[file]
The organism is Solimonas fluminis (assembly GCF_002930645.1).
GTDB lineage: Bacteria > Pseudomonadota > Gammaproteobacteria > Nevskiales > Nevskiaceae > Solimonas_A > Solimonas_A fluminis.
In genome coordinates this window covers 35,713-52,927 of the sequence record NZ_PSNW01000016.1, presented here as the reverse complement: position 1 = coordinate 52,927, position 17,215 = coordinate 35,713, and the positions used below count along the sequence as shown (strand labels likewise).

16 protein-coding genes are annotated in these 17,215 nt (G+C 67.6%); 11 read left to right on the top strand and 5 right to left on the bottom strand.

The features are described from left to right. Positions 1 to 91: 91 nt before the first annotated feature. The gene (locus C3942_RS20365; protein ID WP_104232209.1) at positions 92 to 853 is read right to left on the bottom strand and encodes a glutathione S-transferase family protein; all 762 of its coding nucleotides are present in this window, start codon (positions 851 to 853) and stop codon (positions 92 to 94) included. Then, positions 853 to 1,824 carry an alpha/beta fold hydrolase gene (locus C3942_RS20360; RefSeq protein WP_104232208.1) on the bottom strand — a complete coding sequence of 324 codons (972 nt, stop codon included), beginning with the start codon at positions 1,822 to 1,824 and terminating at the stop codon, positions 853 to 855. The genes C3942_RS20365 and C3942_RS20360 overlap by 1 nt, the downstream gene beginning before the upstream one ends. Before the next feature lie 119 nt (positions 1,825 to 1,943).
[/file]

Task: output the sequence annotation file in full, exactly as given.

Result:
The organism is Solimonas fluminis (assembly GCF_002930645.1).
GTDB lineage: Bacteria > Pseudomonadota > Gammaproteobacteria > Nevskiales > Nevskiaceae > Solimonas_A > Solimonas_A fluminis.
In genome coordinates this window covers 35,713-52,927 of the sequence record NZ_PSNW01000016.1, presented here as the reverse complement: position 1 = coordinate 52,927, position 17,215 = coordinate 35,713, and the positions used below count along the sequence as shown (strand labels likewise).

16 protein-coding genes are annotated in these 17,215 nt (G+C 67.6%); 11 read left to right on the top strand and 5 right to left on the bottom strand.

The features are described from left to right. Positions 1 to 91: 91 nt before the first annotated feature. The gene (locus C3942_RS20365; protein ID WP_104232209.1) at positions 92 to 853 is read right to left on the bottom strand and encodes a glutathione S-transferase family protein; all 762 of its coding nucleotides are present in this window, start codon (positions 851 to 853) and stop codon (positions 92 to 94) included. Then, positions 853 to 1,824 carry an alpha/beta fold hydrolase gene (locus C3942_RS20360; RefSeq protein WP_104232208.1) on the bottom strand — a complete coding sequence of 324 codons (972 nt, stop codon included), beginning with the start codon at positions 1,822 to 1,824 and terminating at the stop codon, positions 853 to 855. The genes C3942_RS20365 and C3942_RS20360 overlap by 1 nt, the downstream gene beginning before the upstream one ends. Before the next feature lie 119 nt (positions 1,825 to 1,943).